President Trump arrived in Paris Thursday for talks with French President Emmanuel Macron, and to attend Bastille Day celebrations as the guest of honor on Friday. The trip to Paris is Trump’s first public appearance since returning from the G20 summit of world leaders in Germany.
Trump and his French counterpart, Emmanuel Macron, in their talks will work toward setting aside differences on climate change and trade to hopefully find common ground ahead of Bastille Day celebrations in Paris.
U.S. President Donald Trump and First Lady Melania Trump arrive aboard Air Force One at Orly (Photo via New York Daily News)
Arriving in the French capital after an overnight flight from Washington hours before his bilateral meeting with Macron, potential solutions to the crisis in Syria and broader counter-terrorism strategies are tantamount to tackling key issues surrounding differences facing both countries.
Trump’s withdrawal from the U.S. from the Paris climate accord, for example, sparked outrage across Europe, which has generated a base for anti-Trump planned protests—while Trump visits Paris.
A visionary and staunch advocate of research to combat global warming, President Macron reached out to “all responsible citizens,” including American scientists and researchers, “to bring their fight against climate change to France.”
Amid the controversy surrounding his eldest son, Donald Jr., Trump is expected to face scrutiny about emails revealing that Donald Trump, Jr., welcomed the prospect of receiving Russian government support in last year’s presidential campaign against Hillary Clinton.
Contending that Russian collusion efforts are a “hoax” made up by the Democrats, Trump did not delay defending his son, on Wednesday, praising Donald Trump Jr.’s performance in an interview on Fox News Channel. Trump also tweeted: “He was open, transparent and innocent. This is the greatest Witch Hunt in political history. Sad!”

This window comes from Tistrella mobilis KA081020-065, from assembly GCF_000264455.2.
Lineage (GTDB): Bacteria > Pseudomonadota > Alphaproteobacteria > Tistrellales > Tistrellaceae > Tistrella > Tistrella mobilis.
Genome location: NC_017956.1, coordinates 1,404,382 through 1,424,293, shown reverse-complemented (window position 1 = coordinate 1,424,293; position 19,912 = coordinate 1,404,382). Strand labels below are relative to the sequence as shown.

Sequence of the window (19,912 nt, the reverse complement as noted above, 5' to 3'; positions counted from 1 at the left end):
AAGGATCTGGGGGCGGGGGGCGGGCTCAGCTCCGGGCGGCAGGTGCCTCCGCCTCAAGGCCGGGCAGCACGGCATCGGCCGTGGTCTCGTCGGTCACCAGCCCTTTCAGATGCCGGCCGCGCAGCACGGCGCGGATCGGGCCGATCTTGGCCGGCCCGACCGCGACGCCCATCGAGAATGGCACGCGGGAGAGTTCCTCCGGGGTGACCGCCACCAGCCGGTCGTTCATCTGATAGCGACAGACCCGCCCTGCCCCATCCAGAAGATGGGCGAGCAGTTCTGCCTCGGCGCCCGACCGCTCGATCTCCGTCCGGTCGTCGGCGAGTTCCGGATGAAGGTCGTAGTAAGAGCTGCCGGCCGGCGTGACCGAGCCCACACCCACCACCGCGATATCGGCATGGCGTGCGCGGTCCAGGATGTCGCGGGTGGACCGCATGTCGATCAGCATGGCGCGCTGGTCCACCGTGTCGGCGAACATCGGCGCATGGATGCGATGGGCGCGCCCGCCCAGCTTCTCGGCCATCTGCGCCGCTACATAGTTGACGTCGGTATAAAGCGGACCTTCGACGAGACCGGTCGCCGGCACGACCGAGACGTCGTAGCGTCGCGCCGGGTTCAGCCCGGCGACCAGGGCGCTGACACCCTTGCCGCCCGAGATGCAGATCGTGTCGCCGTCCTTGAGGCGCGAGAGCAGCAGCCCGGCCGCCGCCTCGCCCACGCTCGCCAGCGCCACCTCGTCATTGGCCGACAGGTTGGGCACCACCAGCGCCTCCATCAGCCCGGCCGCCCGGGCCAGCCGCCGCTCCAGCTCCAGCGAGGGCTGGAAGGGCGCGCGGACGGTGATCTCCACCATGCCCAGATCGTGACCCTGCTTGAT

Trump’s visit to Paris may have greeted him with a needed escape or ‘proverbial distraction’ from the whirlwind of media reports surrounding Donald Jr.’s email controversy.
President Trump will mark the 100th anniversary of America’s entry into World War I by visiting U.S. troops; he will also be the guest of honor at Friday’s Bastille Day events — a celebration of French national pride. White House officials are casting it as a celebration of the U.S.-French military alliance — both then and now. A lavish dinner at Jules Verne at the top of the Eiffel Tower is scheduled for both leaders and their wives—ending Thursday meetings.
Upon Trump’s announcing his decision on the climate agreement, Trump stated he was “elected to represent the citizens of Pittsburgh, not Paris.” Placing emphasis on terrorism, he said the city had been ruined by the threat of terrorism, which he ties to immigrants.
“Paris isn’t Paris any longer,” he said in February.
By bridging the gap between countries working toward potential resolutions, and counterterrorism issues, the move could give Macron and Trump the possibility of a healthy working relationship as he visits a city he often disparaged.
Macron’s national security platform is similar to Trump’s. On Syria, he calls for intervention, noting that President Bashar Assad is a threat to Syria and the Islamic State group is a threat to France. In recent years, France has been plagued by extremist attacks. During last year’s Bastille Day celebrations, a 19-ton cargo truck deliberately plowed into crowds in Nice, killing more than 80 people.
Macron supports intervention against Syria’s government, specifically when strategically addressing measures to respond to use of chemical weapons. Macron believes this approach could prove an important ally as the Trump administration seeks to increase pressure on Assad. Macron cautions that the Trump administration will need to address Russia’s support for Assad, something Trump has only passively acknowledged.
Trump’s four-day hiatus from a public appearance, came on the heels of the White House described as “paralyzed” attemps to tackle the most alarming news to date in the long-running Russia inquiry. Donald, Jr’s attempt last year to obtain damaging information on Hillary Clinton from a Russian lawyer who was described to him as connected to the Kremlin, which places him as a central figure among many other’s in the Russian probe.
Evangelical leaders gathered in the Oval Office to pray for President Trump. (Photo via Washington Examiner)
An initial plan for Trump via Trump aides was to spend a majority of the week pressing Congress to act on his health care bill. However, two tweets from Trump on Monday would create a media storm, thus placing the health care push on the back-burner to address Donald Jr.’s email controversy surrounding the Russian investigation.
Instead, on Monday, a group of evangelical pastors and religious leaders prayed with Trump in the Oval Office, with some laying their hands on the president, their heads bowed. On Wednesday he interviewed with the conservative televangelist Pat Robertson, host of “The 700 Club” program, on Robertson’s Christian Broadcasting Network.